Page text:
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A horrible object


Everyone should have their own fetish room
Redmond O'Hanlon Writer
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Everyone should have a fetish room. Think about the paintings in the caves, 30,000, 40,000 years ago. Why are they in a cave? Why not somewhere public? These were not... nobody was living in these places. Of course not, it has to be special. You have to go to it, it has to grow in power. Well, maybe churches and mosques have the same function. Somewhere you don't go to too often. Now in all these villages, there is a fetish house. Now indeed, these were genuine fetish houses, so we certainly would have been killed if we were even seen loitering around it. A little... a miniature hut. I'm desperate to know what was inside it. I mean, all I know is from 19th century anthropology, when they probably shot their way in, but there would be the statues and everything to do with the immortality of the tribal group. But the thing is, it's difficult to assemble, but it's very simple. You get objects which convey to you, in ways that no word or picture could, the pleasures, intense pleasures, the very, very best bits of childhood which you need to remain in touch with if you want to be a writer or an artist or anything else. That's the deep pleasure, and so easy to lose it. So in my case, it would be a collection of bird's eggs and so on. All the best bits of childhood.

[Q] So you have this room which is a collection of images?

Of things that are really powerful, associated with childhood, people I've really admired.

You have to take it slowly, you can't put... you know, everything has to be exactly right. And then, I realised, at 61, it's also very important to somehow update it, to keep it fresh, otherwise you're going to be stuck as you were when you were 30, say. And the other great thing about it, the real point, in my case, I grew up in a vicarage. Now, no books, apart from the Bible, really, everything really very strict. And if I had the image of those people in my mind before I'm about to write, I'd never be able to do anything at all. I would have to be writing for the parish magazine or some ghastly guff. So they have to be excluded, the parents, utterly, as if they don't exist. And that's the way to do it, to pretend you are actually mentally in this space. Then you can create. And also, then, of course, you don't have any anxieties about the people or readers or nothing. You're just focused on the emotions that give you pleasure. The things that are full of life and imagery. I don't know. What would be a cliché of that? Yes, well, life in 1920s Paris or something. We all have a... I mean, that particular one's not for me, but that would be the sort of thing. In our age group, it would be imagine the excitement of being a courtyard away from Giacometti and Picasso and Matisse is down the way, and André Breton and the whole Dali and the Surrealist movement. We have this sort of schoolboy idea of constant creation and excitement. That's what you want.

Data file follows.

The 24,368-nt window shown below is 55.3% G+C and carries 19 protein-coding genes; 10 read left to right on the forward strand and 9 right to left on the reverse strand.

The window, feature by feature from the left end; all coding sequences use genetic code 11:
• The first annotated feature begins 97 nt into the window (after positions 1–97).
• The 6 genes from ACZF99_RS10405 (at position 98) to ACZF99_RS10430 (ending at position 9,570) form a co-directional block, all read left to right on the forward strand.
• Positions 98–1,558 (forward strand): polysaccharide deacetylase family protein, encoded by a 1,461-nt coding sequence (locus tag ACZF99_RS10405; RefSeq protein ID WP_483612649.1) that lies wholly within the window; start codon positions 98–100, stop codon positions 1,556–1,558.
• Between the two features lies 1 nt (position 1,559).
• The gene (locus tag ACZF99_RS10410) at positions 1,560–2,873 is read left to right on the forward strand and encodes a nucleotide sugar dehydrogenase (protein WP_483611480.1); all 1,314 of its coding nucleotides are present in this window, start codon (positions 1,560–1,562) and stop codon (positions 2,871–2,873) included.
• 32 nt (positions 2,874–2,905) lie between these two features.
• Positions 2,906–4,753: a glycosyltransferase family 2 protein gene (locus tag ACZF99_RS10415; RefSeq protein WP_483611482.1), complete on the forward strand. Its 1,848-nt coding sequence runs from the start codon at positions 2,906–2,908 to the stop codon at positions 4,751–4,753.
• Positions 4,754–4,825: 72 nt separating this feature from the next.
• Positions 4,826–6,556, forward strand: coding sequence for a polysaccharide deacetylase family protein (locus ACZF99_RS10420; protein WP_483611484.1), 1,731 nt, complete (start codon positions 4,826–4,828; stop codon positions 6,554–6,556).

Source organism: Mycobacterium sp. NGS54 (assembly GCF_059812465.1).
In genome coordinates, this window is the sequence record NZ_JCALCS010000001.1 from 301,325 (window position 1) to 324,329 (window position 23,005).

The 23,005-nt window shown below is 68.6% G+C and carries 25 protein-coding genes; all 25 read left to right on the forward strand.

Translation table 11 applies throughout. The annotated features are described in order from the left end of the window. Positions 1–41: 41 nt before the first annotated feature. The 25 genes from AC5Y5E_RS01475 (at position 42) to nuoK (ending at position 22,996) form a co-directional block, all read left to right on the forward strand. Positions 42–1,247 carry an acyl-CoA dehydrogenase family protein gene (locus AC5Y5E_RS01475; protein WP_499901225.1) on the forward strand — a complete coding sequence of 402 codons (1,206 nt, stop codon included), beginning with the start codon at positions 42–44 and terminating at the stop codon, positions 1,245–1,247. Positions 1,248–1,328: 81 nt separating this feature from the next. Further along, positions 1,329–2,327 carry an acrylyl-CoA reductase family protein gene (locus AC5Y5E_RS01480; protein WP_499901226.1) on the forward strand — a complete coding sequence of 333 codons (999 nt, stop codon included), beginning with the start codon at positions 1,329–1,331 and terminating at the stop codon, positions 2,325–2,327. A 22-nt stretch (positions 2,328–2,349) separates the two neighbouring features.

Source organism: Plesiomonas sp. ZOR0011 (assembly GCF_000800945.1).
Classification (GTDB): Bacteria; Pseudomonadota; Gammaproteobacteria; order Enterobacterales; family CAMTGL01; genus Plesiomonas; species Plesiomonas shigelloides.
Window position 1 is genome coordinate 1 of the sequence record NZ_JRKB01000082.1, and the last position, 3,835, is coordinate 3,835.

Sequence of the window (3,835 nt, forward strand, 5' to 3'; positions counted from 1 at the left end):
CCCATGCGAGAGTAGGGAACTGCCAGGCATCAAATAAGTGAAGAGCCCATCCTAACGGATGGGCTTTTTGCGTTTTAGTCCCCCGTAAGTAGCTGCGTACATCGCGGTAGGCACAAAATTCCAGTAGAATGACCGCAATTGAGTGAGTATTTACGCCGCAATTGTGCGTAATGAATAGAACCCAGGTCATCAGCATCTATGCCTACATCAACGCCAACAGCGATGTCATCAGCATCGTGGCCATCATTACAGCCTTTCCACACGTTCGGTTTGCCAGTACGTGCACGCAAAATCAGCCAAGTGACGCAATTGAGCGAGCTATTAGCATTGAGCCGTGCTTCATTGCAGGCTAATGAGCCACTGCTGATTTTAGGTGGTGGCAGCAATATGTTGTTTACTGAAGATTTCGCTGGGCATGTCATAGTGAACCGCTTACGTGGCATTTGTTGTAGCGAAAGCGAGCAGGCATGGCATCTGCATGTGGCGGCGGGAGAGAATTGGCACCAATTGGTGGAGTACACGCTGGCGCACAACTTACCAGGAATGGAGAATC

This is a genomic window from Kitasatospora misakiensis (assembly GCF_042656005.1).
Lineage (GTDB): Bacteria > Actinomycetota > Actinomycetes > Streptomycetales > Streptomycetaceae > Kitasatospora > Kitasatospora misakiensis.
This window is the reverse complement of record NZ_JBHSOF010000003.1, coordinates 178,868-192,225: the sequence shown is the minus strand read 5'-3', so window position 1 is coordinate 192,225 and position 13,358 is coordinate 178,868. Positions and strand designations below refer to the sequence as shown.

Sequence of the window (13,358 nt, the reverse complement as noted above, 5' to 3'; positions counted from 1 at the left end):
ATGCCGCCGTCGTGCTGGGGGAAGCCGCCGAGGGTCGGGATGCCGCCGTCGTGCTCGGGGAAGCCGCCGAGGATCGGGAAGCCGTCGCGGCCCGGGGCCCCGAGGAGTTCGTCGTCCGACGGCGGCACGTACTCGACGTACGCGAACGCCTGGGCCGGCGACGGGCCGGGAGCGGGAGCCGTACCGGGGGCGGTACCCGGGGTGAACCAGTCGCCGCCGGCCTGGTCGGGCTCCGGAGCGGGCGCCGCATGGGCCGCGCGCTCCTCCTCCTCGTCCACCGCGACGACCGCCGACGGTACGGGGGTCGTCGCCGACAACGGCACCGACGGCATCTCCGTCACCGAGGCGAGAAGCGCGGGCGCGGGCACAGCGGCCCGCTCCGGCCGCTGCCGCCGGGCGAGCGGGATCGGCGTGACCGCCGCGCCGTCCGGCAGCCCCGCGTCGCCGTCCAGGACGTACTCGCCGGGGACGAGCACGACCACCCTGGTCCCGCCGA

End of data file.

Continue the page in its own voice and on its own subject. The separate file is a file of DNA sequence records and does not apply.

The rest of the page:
[Q] Look, in... just in practical terms, I mean, just to help... assume I don't know anything about this. What do you have... I mean, in your case, explain whether it's a room in your house or where it is. What is it and where is it? And what's in it?

It must be separate. It has to be separate. It used to be a cork-lined room in the house, which was always locked. I only visited it. And then Belinda, my wife, said, well, look actually, she happened to have her daughter, now. Puffin had been born. And needed a room. So then it had to be a tremendous upheaval, but alright, because it's still lined with cork and it's dark. You mustn't have any windows or input from the outside world.

That's what you're escaping. You're going into the unconscious. So it's a hut outside, and it really works. Until you get old and feeble and fetish room or not, you just want to spend your life in bed with the cat.

[Q] But if one has a fetish room, does one go into it on a regular basis, or work there, or what?

Oh, you must never work there. Good God, no. No, you visit it. It depends how intense your work is at that time. I mean, you may go in once a day when nobody else is about and just sit there and be quiet, very quiet, and remind yourself of what matters to you. You know, the first time you saw a kingfisher or the... I said, 'The mistle thrush that dropped the egg in front of you.' That's what you're desperate to hang onto somehow.

[Q] So we must imagine it's like a collection, like a cabinet of wonders or something?

Yes, it's a cabinet of childhood wonders. The rest of the house is a sort of cabinet of wonders, or used to be. Now it's got out of control.

[Q] So everyone should have a fetish room?

Everyone should have one. I like to think this is my invention.

[Q] I've never heard of it.

Well, there you are, then. It must be entirely original.

British author Redmond O’Hanlon writes about his journeys into some of the wildest places in the world. His travels have taken him into the jungles of the Congo and the Amazon, he has faced some of the toughest tribes alive today, and has sailed in the hurricane season on a trawler in the North Atlantic. In all of this, he explores the extremes of human existence with passion, wit and erudition.

Listeners: Christopher Sykes

Christopher Sykes is a London-based television producer and director who has made a number of documentary films for BBC TV, Channel 4 and PBS.

Tags: Paris, 1920s, Alberto Giacometti, Pablo Picasso, Henri Matisse, André Breton, Salvador Dali

Duration: 6 minutes, 56 seconds

Date story recorded: July - September 2008

Date story went live: 11 August 2009